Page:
https://www.youtube.com/watch?v=7LhntG_8PUs

 

*I believe it was Sandia National Labs that produced a test reactor to prove this concept.  They used springs to violently eject the control rods from a reactor operating at full power.  This resulted in... exactly nothing happening.  Research was then discontinued. 

It seems that cost is the main issue that has destroyed the future of nuclear plants in America. Countries that go with nuclear seem to be using multiple other sources of energy simultaneously. 

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27 minutes ago, ronwagn said:

It seems that cost is the main issue that has destroyed the future of nuclear plants in America. Countries that go with nuclear seem to be using multiple other sources of energy simultaneously.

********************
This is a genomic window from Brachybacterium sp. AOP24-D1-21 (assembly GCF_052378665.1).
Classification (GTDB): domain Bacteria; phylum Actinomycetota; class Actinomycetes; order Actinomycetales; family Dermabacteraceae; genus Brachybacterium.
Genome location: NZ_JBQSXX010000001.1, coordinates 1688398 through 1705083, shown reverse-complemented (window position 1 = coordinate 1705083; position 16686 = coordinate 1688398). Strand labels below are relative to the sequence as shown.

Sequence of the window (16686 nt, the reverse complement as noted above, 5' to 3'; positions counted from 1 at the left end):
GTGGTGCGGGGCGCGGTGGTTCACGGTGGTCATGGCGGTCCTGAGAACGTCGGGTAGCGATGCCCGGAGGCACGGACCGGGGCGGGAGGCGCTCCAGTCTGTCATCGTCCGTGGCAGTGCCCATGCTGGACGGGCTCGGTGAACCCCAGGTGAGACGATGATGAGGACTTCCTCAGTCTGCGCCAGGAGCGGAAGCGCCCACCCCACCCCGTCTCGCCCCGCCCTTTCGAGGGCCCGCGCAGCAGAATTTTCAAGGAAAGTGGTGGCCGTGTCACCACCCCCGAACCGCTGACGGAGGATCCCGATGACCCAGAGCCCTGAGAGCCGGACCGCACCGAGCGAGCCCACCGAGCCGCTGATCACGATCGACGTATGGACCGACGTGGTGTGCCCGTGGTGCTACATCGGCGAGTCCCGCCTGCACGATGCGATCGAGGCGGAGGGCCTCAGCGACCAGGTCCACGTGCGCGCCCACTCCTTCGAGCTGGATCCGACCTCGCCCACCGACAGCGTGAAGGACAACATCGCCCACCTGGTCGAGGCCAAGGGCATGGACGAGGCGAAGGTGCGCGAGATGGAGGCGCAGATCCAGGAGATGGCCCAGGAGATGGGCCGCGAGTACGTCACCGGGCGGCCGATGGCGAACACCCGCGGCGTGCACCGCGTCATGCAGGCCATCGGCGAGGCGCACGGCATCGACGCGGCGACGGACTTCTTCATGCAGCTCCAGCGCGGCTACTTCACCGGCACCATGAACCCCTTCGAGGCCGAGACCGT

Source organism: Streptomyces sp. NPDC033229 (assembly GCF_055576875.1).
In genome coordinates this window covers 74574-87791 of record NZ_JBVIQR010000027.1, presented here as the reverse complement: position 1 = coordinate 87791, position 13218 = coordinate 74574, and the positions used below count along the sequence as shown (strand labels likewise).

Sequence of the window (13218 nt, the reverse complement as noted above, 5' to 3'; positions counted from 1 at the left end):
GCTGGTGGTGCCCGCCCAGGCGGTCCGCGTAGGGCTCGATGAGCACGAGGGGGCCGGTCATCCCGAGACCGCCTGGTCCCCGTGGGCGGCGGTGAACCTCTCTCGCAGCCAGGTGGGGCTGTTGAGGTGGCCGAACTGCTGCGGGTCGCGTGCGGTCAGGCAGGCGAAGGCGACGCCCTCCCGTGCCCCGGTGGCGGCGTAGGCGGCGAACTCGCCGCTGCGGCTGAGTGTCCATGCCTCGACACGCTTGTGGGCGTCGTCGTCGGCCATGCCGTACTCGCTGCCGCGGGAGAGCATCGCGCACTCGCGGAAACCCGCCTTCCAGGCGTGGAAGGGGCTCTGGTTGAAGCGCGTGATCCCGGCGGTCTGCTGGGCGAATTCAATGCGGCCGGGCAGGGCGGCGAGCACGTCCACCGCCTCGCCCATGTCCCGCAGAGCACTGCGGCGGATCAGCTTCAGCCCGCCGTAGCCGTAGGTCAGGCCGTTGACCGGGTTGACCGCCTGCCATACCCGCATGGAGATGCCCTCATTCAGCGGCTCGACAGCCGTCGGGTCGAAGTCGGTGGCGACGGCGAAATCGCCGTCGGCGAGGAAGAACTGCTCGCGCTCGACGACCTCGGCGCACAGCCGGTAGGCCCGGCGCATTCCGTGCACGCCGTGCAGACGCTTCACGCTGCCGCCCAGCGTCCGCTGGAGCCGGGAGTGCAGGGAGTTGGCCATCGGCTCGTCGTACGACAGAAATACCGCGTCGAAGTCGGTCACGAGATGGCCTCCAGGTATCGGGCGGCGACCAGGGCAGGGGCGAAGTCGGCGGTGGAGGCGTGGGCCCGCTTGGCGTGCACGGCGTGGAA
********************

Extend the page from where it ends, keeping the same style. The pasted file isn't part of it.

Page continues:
Hi Ron.  I remember @Jan van Eck dispelling the issue of expense as it applied/applies to the old technologies, as touched on in @mthebold's comments above.  Once again, we have a situation where HUGE interests (money!) are at stake, misinformation and information suppression are applied, and throw in some good safety failures for effect, and it takes us decades or even generations to move forward.  My bet is that we all would be shocked to learn how few people it has taken to defer safe nuclear energy until they, those individuals, are dead and gone.

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1 hour ago, Dan Warnick said: